Syria and the “Red Line” (II)
Blake Hounshell reviews Obama’s “red line” statements on Syria and reaches this conclusion:
Now, maybe all this murkiness is defensible and sincere, and certainly the American people aren’t clamoring for another U.S. intervention in the Middle East, even though many in Washington are. But the point is, maybe the game hasn’t changed as much as today’s news reports would have us believe.
The administration is responsible for some of this confusion. The original statements of what constitutes a “red line” for the U.S. in Syria left too much room for interpretation, and the announcements of what administration officials believe happened in Syria have created more of a muddle. However, this wouldn’t matter that much if there weren’t so many people in and around Washington eager to find any excuse for war in Syria. Even though Obama never spelled out what would follow a “game-changing” use of chemical weapons, interventionists readily assumed that it meant that he would finally have to sign off on one or more of their recommendations. As many interventionists see it, if there was evidence of any use of such weapons, regardless of how limited or isolated it was, Obama would be forced to launch a new war. If Obama “fails” to do what he never actually promised to do, they will complain that he is jeopardizing U.S. credibility and the “taboo” against using chemical weapons. Indeed, Amitai Etzioni makes that complaint today:
Hence, if the Obama administration continues to dillydally, it will further undermine the credibility of the United States as a superpower, a position already shaken by its failing engagements in Iraq and Afghanistan.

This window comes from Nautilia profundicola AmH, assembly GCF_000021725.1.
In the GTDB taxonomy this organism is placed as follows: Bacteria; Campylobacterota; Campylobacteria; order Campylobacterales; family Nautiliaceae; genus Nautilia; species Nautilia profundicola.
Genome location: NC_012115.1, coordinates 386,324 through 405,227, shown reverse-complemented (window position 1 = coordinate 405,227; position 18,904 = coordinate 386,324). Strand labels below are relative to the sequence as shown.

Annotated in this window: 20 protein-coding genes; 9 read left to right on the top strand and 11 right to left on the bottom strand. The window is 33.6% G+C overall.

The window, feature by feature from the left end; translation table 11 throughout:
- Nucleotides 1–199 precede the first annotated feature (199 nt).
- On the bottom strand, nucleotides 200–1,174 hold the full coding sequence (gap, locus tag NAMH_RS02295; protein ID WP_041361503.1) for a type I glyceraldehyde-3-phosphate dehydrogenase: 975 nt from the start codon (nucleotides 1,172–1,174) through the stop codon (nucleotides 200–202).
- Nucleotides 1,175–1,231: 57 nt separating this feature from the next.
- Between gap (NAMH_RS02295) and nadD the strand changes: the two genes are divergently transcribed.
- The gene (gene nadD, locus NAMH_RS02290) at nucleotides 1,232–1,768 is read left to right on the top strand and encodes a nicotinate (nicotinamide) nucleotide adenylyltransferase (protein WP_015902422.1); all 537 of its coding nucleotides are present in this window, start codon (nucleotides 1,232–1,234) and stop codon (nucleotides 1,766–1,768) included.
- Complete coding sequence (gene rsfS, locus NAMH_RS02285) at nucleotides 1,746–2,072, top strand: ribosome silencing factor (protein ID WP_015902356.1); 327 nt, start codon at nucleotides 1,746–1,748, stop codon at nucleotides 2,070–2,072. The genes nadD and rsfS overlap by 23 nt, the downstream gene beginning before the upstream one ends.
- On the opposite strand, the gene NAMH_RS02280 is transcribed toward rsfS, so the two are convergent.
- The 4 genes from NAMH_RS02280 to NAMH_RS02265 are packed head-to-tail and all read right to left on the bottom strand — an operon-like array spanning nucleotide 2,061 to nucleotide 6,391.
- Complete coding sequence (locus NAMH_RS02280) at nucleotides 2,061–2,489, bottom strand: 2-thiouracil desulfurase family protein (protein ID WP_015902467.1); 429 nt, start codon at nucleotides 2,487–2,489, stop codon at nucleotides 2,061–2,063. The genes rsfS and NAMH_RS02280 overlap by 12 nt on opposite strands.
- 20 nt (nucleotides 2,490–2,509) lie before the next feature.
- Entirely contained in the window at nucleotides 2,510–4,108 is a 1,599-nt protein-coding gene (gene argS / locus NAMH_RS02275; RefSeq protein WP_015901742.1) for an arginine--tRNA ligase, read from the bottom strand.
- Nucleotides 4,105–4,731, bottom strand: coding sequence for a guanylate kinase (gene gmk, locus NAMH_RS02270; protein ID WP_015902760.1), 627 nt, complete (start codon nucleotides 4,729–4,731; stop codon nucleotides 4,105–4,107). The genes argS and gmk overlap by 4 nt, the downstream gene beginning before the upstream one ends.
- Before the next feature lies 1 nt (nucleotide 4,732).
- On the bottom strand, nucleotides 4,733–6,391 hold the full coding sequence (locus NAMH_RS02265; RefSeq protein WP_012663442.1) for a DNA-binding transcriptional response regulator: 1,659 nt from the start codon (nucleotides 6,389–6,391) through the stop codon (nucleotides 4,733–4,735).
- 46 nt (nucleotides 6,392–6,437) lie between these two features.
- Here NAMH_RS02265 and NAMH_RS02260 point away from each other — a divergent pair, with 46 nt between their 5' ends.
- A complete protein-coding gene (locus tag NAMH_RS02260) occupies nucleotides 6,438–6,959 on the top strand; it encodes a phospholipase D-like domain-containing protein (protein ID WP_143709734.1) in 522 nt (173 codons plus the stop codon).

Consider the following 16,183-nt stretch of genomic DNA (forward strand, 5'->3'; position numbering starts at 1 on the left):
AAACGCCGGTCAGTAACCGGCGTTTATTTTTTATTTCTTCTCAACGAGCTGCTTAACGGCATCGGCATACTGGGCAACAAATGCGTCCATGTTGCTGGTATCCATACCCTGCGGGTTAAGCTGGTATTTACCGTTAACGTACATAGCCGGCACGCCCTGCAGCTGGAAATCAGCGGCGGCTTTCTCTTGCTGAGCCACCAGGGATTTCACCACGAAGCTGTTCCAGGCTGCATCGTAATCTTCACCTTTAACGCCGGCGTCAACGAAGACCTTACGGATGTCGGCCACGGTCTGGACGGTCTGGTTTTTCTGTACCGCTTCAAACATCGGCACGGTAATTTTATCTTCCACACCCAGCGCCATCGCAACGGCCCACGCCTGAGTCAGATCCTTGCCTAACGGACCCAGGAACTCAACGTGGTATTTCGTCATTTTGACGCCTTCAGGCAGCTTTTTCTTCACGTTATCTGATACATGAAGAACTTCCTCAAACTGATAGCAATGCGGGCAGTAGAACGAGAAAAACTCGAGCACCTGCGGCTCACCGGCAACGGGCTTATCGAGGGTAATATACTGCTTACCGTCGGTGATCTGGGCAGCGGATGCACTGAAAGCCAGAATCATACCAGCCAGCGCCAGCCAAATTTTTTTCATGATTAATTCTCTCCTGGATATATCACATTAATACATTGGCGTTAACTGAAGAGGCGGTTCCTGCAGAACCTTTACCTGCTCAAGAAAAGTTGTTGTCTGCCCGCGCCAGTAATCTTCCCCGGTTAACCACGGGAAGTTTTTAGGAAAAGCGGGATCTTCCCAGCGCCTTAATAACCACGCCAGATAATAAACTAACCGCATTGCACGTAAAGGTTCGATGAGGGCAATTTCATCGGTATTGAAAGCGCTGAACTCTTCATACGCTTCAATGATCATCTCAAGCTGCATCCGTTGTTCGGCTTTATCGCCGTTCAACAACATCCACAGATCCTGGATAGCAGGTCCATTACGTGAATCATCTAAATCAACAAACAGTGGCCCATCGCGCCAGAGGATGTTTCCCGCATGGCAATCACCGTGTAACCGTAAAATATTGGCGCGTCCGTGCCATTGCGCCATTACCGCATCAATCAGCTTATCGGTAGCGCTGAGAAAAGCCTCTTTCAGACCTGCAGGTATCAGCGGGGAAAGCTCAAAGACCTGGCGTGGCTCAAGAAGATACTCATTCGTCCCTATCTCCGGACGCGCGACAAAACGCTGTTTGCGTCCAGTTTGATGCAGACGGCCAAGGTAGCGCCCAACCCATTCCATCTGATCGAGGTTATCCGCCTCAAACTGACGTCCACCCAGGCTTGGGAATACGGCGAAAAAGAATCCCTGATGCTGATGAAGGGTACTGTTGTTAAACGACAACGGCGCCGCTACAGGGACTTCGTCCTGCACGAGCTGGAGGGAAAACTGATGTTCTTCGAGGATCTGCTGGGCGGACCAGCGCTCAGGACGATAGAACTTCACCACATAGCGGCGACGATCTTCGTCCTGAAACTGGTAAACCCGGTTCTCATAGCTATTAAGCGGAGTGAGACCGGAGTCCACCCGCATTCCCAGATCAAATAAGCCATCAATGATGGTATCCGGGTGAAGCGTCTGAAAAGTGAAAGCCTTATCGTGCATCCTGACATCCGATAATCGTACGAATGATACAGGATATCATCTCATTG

Appeals to protecting credibility are often the last resort of the interventionist. Governments shouldn’t make threats they aren’t willing to carry out, but they should never be compelled to take foolish actions for the sake of preserving their credibility. The “taboo” against using chemical weapons isn’t observed around the world because governments fear the wrath of the U.S. military, but because there is a broad international consensus that using such weapons for any reason is abhorrent. States that have ratified the CWC aren’t suddenly going to begin manufacturing and using chemical weapons because the U.S. failed to launch an unnecessary war in Syria to punish Assad.
The real concern about credibility seems to be focused on Iran and East Asia. Etzioni writes:
In September of 2012, Obama insisted that declaring a red line in regard to Iran’s nuclear program as Netanyahu called for was not necessary, and would only acknowledge the nuclear bomb itself as the guaranteed point of action.
The repeated blurring of red lines is not merely troubling our allies in the Middle East, especially Saudi Arabia, but also those in the Far East. They cannot but wonder if the United States will go to war with North Korea if it were to attack, say, South Korea or Japan.
We can dispense with the last objection very quickly. The U.S. is bound by formal treaty commitments to come to the defense of South Korea and Japan. No one anywhere seriously doubts that the U.S. will fulfill its treaty obligations to defend allies if they come under attack. This is nothing like the Iranian case, where the U.S. is the one threatening to attack if certain conditions are met. There is little reason to think that the U.S. won’t follow through on that threat in the event that Iran began to build nuclear weapons, and the “failure” to enforce a “red line” in Syria should have no effect on the credibility of that threat.